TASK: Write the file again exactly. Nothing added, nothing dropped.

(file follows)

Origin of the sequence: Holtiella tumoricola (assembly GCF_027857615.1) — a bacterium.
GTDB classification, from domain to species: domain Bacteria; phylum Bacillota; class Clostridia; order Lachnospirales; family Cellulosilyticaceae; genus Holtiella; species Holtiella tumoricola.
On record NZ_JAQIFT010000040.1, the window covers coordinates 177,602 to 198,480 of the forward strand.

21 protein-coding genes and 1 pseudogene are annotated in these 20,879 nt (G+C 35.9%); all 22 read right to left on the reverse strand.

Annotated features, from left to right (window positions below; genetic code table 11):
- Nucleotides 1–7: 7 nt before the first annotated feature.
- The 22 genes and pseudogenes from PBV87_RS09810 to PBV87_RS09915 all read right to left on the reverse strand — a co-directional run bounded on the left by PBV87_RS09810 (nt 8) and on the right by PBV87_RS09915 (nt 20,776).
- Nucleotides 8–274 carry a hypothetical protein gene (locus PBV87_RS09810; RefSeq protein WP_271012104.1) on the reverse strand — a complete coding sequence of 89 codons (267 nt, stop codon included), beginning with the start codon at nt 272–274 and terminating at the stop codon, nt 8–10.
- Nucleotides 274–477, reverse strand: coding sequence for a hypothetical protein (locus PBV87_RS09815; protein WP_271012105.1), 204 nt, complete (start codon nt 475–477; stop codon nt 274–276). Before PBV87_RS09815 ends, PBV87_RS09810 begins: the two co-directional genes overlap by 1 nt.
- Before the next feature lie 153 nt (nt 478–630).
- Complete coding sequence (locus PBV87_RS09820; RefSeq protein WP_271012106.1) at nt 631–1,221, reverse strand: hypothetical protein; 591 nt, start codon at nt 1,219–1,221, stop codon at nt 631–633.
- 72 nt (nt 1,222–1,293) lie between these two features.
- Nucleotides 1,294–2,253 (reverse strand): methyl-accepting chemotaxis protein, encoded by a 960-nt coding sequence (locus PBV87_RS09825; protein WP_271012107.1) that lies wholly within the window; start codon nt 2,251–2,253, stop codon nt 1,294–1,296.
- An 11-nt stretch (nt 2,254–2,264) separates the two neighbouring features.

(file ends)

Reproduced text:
Origin of the sequence: Holtiella tumoricola (assembly GCF_027857615.1) — a bacterium.
GTDB classification, from domain to species: domain Bacteria; phylum Bacillota; class Clostridia; order Lachnospirales; family Cellulosilyticaceae; genus Holtiella; species Holtiella tumoricola.
On record NZ_JAQIFT010000040.1, the window covers coordinates 177,602 to 198,480 of the forward strand.

21 protein-coding genes and 1 pseudogene are annotated in these 20,879 nt (G+C 35.9%); all 22 read right to left on the reverse strand.

Annotated features, from left to right (window positions below; genetic code table 11):
- Nucleotides 1–7: 7 nt before the first annotated feature.
- The 22 genes and pseudogenes from PBV87_RS09810 to PBV87_RS09915 all read right to left on the reverse strand — a co-directional run bounded on the left by PBV87_RS09810 (nt 8) and on the right by PBV87_RS09915 (nt 20,776).
- Nucleotides 8–274 carry a hypothetical protein gene (locus PBV87_RS09810; RefSeq protein WP_271012104.1) on the reverse strand — a complete coding sequence of 89 codons (267 nt, stop codon included), beginning with the start codon at nt 272–274 and terminating at the stop codon, nt 8–10.
- Nucleotides 274–477, reverse strand: coding sequence for a hypothetical protein (locus PBV87_RS09815; protein WP_271012105.1), 204 nt, complete (start codon nt 475–477; stop codon nt 274–276). Before PBV87_RS09815 ends, PBV87_RS09810 begins: the two co-directional genes overlap by 1 nt.
- Before the next feature lie 153 nt (nt 478–630).
- Complete coding sequence (locus PBV87_RS09820; RefSeq protein WP_271012106.1) at nt 631–1,221, reverse strand: hypothetical protein; 591 nt, start codon at nt 1,219–1,221, stop codon at nt 631–633.
- 72 nt (nt 1,222–1,293) lie between these two features.
- Nucleotides 1,294–2,253 (reverse strand): methyl-accepting chemotaxis protein, encoded by a 960-nt coding sequence (locus PBV87_RS09825; protein WP_271012107.1) that lies wholly within the window; start codon nt 2,251–2,253, stop codon nt 1,294–1,296.
- An 11-nt stretch (nt 2,254–2,264) separates the two neighbouring features.